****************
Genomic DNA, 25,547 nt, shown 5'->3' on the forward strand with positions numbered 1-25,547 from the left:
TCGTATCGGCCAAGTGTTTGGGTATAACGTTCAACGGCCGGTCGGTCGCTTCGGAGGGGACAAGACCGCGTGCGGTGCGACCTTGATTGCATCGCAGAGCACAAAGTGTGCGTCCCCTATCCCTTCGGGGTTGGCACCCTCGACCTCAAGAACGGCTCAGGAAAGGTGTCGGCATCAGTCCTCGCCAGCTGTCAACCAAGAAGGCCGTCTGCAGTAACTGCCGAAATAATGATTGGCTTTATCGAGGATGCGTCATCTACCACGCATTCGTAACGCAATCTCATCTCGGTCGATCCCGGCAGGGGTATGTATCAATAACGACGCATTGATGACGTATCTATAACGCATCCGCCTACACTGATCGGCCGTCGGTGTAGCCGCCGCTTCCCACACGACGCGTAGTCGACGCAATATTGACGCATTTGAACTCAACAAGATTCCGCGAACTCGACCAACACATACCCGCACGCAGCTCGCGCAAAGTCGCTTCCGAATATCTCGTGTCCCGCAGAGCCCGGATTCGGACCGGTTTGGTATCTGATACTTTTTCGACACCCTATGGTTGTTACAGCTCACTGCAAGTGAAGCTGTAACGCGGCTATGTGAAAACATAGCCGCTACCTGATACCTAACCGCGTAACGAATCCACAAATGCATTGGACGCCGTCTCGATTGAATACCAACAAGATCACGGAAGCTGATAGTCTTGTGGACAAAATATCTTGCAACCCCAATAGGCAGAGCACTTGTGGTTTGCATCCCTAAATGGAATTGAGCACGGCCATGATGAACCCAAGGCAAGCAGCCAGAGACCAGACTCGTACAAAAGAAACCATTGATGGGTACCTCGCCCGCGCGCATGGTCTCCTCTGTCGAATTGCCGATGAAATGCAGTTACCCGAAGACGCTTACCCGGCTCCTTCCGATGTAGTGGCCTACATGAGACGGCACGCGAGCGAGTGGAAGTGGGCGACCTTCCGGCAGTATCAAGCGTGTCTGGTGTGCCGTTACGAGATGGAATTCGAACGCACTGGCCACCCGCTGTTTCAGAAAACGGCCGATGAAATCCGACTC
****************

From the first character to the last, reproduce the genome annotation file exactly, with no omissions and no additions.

Genomic DNA, 25,547 nt, shown 5'->3' on the forward strand with positions numbered 1-25,547 from the left:
TCGTATCGGCCAAGTGTTTGGGTATAACGTTCAACGGCCGGTCGGTCGCTTCGGAGGGGACAAGACCGCGTGCGGTGCGACCTTGATTGCATCGCAGAGCACAAAGTGTGCGTCCCCTATCCCTTCGGGGTTGGCACCCTCGACCTCAAGAACGGCTCAGGAAAGGTGTCGGCATCAGTCCTCGCCAGCTGTCAACCAAGAAGGCCGTCTGCAGTAACTGCCGAAATAATGATTGGCTTTATCGAGGATGCGTCATCTACCACGCATTCGTAACGCAATCTCATCTCGGTCGATCCCGGCAGGGGTATGTATCAATAACGACGCATTGATGACGTATCTATAACGCATCCGCCTACACTGATCGGCCGTCGGTGTAGCCGCCGCTTCCCACACGACGCGTAGTCGACGCAATATTGACGCATTTGAACTCAACAAGATTCCGCGAACTCGACCAACACATACCCGCACGCAGCTCGCGCAAAGTCGCTTCCGAATATCTCGTGTCCCGCAGAGCCCGGATTCGGACCGGTTTGGTATCTGATACTTTTTCGACACCCTATGGTTGTTACAGCTCACTGCAAGTGAAGCTGTAACGCGGCTATGTGAAAACATAGCCGCTACCTGATACCTAACCGCGTAACGAATCCACAAATGCATTGGACGCCGTCTCGATTGAATACCAACAAGATCACGGAAGCTGATAGTCTTGTGGACAAAATATCTTGCAACCCCAATAGGCAGAGCACTTGTGGTTTGCATCCCTAAATGGAATTGAGCACGGCCATGATGAACCCAAGGCAAGCAGCCAGAGACCAGACTCGTACAAAAGAAACCATTGATGGGTACCTCGCCCGCGCGCATGGTCTCCTCTGTCGAATTGCCGATGAAATGCAGTTACCCGAAGACGCTTACCCGGCTCCTTCCGATGTAGTGGCCTACATGAGACGGCACGCGAGCGAGTGGAAGTGGGCGACCTTCCGGCAGTATCAAGCGTGTCTGGTGTGCCGTTACGAGATGGAATTCGAACGCACTGGCCACCCGCTGTTTCAGAAAACGGCCGATGAAATCCGACTC